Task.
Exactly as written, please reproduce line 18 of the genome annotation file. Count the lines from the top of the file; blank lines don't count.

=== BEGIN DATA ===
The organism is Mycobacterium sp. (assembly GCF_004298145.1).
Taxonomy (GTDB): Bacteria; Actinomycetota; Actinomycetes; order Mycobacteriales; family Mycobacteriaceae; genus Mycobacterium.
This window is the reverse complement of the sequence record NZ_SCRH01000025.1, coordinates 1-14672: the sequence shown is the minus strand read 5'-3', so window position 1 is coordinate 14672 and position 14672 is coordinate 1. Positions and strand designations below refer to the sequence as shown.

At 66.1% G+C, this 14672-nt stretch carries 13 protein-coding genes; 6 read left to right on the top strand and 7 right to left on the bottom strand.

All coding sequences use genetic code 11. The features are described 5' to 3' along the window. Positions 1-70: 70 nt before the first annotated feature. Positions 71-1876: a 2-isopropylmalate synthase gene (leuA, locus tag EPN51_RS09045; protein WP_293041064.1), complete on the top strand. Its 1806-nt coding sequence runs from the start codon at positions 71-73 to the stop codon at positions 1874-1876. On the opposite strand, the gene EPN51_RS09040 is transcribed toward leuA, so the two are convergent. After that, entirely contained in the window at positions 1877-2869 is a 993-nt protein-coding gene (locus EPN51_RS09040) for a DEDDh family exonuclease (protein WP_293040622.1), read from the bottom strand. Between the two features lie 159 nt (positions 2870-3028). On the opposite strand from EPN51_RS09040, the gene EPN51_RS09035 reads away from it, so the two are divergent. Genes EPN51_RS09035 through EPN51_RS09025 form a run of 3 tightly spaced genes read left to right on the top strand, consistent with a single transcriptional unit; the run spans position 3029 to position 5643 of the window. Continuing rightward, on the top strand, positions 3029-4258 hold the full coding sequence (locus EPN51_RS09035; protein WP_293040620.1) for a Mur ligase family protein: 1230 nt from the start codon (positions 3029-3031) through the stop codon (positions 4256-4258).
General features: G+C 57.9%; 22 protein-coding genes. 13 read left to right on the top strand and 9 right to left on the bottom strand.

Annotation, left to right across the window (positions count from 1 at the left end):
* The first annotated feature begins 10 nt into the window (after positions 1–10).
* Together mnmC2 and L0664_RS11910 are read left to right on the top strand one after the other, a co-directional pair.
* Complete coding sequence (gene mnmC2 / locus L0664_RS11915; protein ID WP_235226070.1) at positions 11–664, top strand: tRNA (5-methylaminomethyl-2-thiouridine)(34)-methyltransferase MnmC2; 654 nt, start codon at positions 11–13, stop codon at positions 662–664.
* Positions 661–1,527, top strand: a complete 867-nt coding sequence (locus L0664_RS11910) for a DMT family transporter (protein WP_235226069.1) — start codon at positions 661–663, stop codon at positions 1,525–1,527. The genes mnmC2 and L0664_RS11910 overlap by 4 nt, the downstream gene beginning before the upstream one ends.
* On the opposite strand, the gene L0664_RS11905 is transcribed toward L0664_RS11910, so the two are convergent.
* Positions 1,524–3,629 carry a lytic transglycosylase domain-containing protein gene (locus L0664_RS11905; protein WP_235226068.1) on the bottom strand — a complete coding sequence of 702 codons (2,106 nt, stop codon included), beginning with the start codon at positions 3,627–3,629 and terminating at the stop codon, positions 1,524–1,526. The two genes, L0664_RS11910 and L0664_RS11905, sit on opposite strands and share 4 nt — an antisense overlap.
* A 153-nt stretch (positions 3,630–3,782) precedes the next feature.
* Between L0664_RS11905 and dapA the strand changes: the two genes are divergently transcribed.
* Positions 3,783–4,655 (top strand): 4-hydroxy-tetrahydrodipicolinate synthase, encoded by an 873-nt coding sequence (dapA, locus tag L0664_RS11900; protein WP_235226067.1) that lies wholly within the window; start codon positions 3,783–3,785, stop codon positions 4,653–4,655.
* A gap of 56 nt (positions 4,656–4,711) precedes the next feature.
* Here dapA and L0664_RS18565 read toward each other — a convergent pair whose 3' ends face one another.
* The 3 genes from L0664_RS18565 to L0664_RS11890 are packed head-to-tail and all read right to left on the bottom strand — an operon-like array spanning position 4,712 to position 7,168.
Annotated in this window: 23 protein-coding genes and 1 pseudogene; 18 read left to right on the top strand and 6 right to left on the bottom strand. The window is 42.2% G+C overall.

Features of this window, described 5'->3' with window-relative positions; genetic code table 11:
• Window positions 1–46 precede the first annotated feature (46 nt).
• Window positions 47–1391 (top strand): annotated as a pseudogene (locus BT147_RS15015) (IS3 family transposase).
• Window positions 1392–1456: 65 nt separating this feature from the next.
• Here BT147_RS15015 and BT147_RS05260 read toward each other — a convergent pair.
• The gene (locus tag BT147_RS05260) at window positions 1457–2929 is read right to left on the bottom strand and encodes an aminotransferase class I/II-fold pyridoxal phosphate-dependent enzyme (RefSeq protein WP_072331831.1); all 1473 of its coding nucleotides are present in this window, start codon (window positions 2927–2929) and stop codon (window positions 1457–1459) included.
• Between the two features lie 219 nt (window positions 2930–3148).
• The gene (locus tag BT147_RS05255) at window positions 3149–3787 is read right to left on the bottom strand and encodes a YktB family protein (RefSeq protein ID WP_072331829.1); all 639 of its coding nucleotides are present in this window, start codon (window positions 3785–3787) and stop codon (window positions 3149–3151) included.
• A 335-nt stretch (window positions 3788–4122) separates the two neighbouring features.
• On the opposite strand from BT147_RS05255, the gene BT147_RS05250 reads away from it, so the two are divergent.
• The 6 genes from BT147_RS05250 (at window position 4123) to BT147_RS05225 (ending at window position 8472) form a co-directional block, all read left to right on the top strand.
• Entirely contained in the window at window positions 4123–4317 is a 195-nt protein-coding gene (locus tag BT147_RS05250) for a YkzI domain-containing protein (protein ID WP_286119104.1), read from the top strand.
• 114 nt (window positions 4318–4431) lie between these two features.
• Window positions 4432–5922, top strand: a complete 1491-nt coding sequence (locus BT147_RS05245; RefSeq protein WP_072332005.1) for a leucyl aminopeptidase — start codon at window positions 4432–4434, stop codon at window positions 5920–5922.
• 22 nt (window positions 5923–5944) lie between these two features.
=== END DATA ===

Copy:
* Here dapA and L0664_RS18565 read toward each other — a convergent pair whose 3' ends face one another.